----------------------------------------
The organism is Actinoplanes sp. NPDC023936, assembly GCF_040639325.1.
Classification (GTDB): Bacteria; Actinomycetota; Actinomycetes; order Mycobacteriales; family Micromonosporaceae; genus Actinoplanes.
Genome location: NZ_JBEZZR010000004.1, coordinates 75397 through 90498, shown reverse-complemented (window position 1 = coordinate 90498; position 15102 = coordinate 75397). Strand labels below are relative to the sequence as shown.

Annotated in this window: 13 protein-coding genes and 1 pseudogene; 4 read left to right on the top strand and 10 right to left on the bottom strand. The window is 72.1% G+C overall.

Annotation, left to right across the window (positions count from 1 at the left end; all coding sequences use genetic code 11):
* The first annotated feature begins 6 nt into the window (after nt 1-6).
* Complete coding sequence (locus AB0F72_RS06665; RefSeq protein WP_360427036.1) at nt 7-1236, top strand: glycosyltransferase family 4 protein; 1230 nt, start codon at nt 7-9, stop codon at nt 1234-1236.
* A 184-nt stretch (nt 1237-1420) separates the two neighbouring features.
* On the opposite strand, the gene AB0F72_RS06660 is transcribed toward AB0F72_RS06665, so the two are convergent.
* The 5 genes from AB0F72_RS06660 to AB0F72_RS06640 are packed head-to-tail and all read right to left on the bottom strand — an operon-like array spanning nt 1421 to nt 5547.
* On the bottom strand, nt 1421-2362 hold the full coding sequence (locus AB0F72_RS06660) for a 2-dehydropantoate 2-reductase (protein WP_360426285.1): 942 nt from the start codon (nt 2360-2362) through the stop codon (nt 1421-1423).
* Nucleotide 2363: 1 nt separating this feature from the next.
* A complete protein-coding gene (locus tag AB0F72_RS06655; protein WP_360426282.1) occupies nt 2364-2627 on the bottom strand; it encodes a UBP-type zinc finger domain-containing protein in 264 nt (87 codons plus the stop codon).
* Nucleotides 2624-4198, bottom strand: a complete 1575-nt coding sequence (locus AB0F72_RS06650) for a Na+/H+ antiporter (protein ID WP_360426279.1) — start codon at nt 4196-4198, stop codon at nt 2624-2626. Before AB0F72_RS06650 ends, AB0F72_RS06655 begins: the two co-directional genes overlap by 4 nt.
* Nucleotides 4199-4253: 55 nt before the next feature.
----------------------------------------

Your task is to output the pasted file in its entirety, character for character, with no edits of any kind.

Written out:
The organism is Actinoplanes sp. NPDC023936, assembly GCF_040639325.1.
Classification (GTDB): Bacteria; Actinomycetota; Actinomycetes; order Mycobacteriales; family Micromonosporaceae; genus Actinoplanes.
Genome location: NZ_JBEZZR010000004.1, coordinates 75397 through 90498, shown reverse-complemented (window position 1 = coordinate 90498; position 15102 = coordinate 75397). Strand labels below are relative to the sequence as shown.

Annotated in this window: 13 protein-coding genes and 1 pseudogene; 4 read left to right on the top strand and 10 right to left on the bottom strand. The window is 72.1% G+C overall.

Annotation, left to right across the window (positions count from 1 at the left end; all coding sequences use genetic code 11):
* The first annotated feature begins 6 nt into the window (after nt 1-6).
* Complete coding sequence (locus AB0F72_RS06665; RefSeq protein WP_360427036.1) at nt 7-1236, top strand: glycosyltransferase family 4 protein; 1230 nt, start codon at nt 7-9, stop codon at nt 1234-1236.
* A 184-nt stretch (nt 1237-1420) separates the two neighbouring features.
* On the opposite strand, the gene AB0F72_RS06660 is transcribed toward AB0F72_RS06665, so the two are convergent.
* The 5 genes from AB0F72_RS06660 to AB0F72_RS06640 are packed head-to-tail and all read right to left on the bottom strand — an operon-like array spanning nt 1421 to nt 5547.
* On the bottom strand, nt 1421-2362 hold the full coding sequence (locus AB0F72_RS06660) for a 2-dehydropantoate 2-reductase (protein WP_360426285.1): 942 nt from the start codon (nt 2360-2362) through the stop codon (nt 1421-1423).
* Nucleotide 2363: 1 nt separating this feature from the next.
* A complete protein-coding gene (locus tag AB0F72_RS06655; protein WP_360426282.1) occupies nt 2364-2627 on the bottom strand; it encodes a UBP-type zinc finger domain-containing protein in 264 nt (87 codons plus the stop codon).
* Nucleotides 2624-4198, bottom strand: a complete 1575-nt coding sequence (locus AB0F72_RS06650) for a Na+/H+ antiporter (protein ID WP_360426279.1) — start codon at nt 4196-4198, stop codon at nt 2624-2626. Before AB0F72_RS06650 ends, AB0F72_RS06655 begins: the two co-directional genes overlap by 4 nt.
* Nucleotides 4199-4253: 55 nt before the next feature.